Metformin in fathers tied to major birth defects

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The rate was 40% higher in these children, and there was a concerning increase in the risk of genital defects in boys.

Dads who take metformin during sperm development are significantly more likely to have children with major birth defects, according to new research.

The Danish study analysed hospital data from over one million children and found a 40% higher incidence of major birth defects in children whose fathers had taken metformin in the three months prior to the child’s conception.

The analysis of two decades of births found more genital birth defects in male children whose fathers took metformin, at a rate of 0.9% compared with a rate of 0.24% in boys who weren’t exposed.

“Approximately 120 offspring per year have fathers filling a metformin prescription during [the sperm development period [translating] to approximately two defects per year,” the authors wrote in the Annals of Internal Medicine.

“This finding may not translate 1-to-1 to other populations, yet the concern is clearly more general in light of the diabetes pandemic. Some of these defects may be lifelong conditions imposing important emotional, social, and economic costs,” the authors said.

The research suggested that prospective fathers needed to have “excellent” diabetic control, said Monash University’s Professor Beverley Vollenhoven, who was not involved in the study.

“We concentrate a lot on women’s diabetic control when they’re trying to get pregnant, because we know that there is an issue with fetal abnormality, increased risk of miscarriage, big babies, and the list goes on. However, like a lot of things, we forget the men,” said the reproductive endocrinologist and infertility specialist.

“Now we know that their diabetic status is just as important.”

The researchers found that major birth defects occurred at a rate of 3.3% in the total study population.

But among children whose father had filled one or more prescriptions for insulin, sulfonylurea or metformin during the development period of the fertilising sperm, the rate of major birth defects was 5.2%.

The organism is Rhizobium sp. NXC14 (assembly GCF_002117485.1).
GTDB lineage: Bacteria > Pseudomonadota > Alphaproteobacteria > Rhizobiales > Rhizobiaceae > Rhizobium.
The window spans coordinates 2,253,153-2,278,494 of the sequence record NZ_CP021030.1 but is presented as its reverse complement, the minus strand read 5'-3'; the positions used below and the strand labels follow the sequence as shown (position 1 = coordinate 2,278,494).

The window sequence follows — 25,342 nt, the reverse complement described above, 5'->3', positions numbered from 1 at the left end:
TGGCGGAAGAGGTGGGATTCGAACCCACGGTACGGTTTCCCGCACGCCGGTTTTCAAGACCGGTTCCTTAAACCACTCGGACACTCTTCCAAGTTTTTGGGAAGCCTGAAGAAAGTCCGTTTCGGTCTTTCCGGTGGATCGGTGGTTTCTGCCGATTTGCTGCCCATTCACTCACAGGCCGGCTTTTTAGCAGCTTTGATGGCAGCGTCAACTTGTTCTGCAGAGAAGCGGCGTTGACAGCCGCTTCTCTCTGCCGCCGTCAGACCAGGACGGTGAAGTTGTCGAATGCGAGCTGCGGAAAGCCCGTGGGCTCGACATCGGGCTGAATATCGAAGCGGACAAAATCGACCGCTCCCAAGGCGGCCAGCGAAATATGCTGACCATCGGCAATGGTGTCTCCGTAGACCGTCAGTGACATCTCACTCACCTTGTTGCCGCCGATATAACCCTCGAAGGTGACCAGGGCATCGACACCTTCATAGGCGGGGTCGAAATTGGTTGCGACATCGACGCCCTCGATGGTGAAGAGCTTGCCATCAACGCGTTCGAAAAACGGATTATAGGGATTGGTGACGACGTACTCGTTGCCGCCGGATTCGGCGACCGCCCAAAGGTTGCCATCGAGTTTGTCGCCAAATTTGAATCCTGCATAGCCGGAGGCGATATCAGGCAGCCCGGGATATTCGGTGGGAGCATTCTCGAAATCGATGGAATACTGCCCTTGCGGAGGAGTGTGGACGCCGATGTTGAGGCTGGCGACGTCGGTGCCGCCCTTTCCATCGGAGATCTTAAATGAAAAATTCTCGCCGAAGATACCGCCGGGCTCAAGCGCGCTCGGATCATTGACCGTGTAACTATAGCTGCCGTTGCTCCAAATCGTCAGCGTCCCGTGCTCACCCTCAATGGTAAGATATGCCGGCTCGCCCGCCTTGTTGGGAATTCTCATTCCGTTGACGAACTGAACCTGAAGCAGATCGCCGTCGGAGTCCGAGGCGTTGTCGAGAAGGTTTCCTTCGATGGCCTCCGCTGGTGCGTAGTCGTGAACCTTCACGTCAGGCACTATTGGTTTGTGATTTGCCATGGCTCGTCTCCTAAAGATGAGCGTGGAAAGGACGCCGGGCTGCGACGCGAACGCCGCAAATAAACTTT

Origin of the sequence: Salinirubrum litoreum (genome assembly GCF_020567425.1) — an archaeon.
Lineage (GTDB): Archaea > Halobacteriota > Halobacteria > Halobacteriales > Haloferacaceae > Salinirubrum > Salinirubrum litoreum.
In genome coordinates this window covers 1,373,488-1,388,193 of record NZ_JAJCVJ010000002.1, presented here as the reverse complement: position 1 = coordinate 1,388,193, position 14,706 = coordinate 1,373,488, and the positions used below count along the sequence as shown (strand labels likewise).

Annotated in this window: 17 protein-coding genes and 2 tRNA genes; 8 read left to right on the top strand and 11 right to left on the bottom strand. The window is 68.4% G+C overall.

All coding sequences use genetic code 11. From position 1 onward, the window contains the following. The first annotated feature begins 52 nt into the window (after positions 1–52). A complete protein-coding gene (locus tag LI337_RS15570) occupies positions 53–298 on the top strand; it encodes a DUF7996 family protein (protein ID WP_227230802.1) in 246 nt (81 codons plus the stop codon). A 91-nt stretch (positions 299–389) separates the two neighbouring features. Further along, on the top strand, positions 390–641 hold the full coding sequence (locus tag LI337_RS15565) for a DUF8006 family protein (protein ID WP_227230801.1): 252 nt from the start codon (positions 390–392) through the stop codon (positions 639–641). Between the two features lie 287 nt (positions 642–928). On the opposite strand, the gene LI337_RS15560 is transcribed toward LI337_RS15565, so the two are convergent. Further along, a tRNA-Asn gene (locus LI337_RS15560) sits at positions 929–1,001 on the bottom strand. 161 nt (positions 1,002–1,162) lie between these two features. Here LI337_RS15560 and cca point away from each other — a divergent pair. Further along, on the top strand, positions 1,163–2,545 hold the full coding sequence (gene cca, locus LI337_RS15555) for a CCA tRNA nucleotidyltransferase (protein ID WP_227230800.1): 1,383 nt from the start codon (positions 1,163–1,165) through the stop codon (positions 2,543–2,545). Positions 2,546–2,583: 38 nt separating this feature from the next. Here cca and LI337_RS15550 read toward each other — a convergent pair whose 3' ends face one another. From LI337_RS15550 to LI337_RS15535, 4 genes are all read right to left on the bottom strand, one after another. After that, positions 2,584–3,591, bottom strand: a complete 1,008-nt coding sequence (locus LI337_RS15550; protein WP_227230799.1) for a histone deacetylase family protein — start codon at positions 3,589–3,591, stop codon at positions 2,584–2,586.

There was no apparent increase in birth defects if fathers used insulin or sulfonylureas or took metformin outside of the sperm development period, the authors found.

The figures accounted for the child’s year of birth, the father’s age, income and education, and the mother’s age, smoking status and education.

In Australia, metformin is the ninth most commonly prescribed drug and the most frequently used diabetes medication. Meanwhile, new onset diabetes diagnoses are rapidly increasing for young adults internationally.

Study author Dr Maarten Jan Wensink cautioned that any decisions about changing treatments had to be taken individually by patients in consultation with their doctors.

“In general, metformin is effective, cheap, and safe. Those are important factors to consider,” the epidemiologist and biostatistician told The Medical Republic.

“Observational studies also have their limitations, as treatment was not randomised. In the words of a colleague: this is a first-word study, not a last-word study. I agree.

“What I can say is that the best treatment for type 2 diabetes remains lifestyle intervention, and that this could be an extra reason to put more priority on paternal health,” said Dr Wensink.

Professor Vollenhoven said the findings pointed to a need for greater focus on men’s health, particularly metabolic status.

But important metabolic markers were missing from this study, such as the men’s weight class, cholesterol levels and level of diabetes control, she added.

Annals of Internal Medicine 2022, online 29 March

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